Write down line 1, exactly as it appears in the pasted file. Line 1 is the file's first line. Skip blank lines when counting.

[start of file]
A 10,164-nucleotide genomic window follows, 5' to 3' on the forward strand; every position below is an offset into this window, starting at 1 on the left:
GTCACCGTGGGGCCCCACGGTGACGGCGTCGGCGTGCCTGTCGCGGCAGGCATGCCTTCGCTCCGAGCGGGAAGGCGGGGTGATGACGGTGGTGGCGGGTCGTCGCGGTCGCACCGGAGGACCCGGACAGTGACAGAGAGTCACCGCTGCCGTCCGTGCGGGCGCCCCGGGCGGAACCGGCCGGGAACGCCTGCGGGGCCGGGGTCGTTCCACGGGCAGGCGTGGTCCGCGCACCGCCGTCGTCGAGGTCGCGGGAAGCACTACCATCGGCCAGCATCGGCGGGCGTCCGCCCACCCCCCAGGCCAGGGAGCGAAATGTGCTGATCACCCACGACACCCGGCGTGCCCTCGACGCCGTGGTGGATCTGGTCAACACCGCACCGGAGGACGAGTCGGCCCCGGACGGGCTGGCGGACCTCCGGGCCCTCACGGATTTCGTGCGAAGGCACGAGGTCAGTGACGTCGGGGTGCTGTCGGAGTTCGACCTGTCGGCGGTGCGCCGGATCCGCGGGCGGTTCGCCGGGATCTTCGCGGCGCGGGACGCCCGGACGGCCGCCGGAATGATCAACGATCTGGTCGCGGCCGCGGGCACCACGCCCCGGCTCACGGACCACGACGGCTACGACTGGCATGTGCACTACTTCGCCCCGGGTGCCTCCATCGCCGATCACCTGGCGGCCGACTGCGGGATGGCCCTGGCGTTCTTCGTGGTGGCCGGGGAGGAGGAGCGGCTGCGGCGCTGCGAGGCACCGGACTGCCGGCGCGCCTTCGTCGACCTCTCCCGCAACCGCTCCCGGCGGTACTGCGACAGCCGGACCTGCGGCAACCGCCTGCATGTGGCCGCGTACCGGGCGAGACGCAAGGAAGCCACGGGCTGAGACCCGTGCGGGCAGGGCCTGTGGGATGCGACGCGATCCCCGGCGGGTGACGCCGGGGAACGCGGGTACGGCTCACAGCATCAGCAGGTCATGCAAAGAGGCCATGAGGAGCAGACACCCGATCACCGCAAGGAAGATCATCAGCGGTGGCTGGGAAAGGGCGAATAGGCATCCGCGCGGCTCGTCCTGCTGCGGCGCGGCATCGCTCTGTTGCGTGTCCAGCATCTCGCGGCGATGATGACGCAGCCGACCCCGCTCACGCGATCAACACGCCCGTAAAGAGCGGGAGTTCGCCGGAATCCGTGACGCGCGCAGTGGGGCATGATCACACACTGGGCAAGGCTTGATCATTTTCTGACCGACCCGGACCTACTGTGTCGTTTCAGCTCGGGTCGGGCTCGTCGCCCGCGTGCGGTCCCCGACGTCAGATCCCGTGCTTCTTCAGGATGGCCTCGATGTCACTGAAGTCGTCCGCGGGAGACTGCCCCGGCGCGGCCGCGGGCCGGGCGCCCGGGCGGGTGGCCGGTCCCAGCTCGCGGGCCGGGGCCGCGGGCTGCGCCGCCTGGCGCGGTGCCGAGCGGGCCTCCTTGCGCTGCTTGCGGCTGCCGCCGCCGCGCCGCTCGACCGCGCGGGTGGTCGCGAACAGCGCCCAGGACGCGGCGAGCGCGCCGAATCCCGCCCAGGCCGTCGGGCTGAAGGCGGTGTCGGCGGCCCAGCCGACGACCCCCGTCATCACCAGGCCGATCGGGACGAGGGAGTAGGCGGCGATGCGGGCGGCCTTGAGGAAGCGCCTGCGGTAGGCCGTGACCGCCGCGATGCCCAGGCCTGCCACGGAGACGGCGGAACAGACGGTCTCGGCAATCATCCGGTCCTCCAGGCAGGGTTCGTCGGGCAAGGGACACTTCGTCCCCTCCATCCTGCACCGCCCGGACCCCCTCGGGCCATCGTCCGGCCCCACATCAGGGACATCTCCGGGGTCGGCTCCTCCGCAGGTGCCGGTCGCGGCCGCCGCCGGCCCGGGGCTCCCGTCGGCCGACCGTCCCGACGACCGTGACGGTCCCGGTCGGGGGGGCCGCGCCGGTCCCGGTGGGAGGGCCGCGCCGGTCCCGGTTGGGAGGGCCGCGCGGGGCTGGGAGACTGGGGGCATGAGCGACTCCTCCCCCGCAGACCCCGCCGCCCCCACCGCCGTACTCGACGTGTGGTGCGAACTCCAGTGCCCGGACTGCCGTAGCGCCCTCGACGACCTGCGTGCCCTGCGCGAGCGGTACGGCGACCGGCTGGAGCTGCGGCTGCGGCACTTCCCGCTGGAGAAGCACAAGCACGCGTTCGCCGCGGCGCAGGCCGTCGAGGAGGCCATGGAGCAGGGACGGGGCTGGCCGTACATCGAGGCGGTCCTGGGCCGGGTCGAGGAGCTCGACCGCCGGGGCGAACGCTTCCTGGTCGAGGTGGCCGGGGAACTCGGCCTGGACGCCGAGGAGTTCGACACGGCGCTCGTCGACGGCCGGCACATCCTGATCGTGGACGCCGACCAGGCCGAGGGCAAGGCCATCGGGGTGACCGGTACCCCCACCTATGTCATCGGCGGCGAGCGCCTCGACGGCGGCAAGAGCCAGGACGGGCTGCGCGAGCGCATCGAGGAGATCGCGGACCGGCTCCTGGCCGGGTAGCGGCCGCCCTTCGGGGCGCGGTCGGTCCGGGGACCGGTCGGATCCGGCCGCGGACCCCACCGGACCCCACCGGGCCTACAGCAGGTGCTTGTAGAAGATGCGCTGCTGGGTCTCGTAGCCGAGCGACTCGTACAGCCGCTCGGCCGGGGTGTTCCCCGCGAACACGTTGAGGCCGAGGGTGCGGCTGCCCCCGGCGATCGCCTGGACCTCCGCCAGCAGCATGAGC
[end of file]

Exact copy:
A 10,164-nucleotide genomic window follows, 5' to 3' on the forward strand; every position below is an offset into this window, starting at 1 on the left: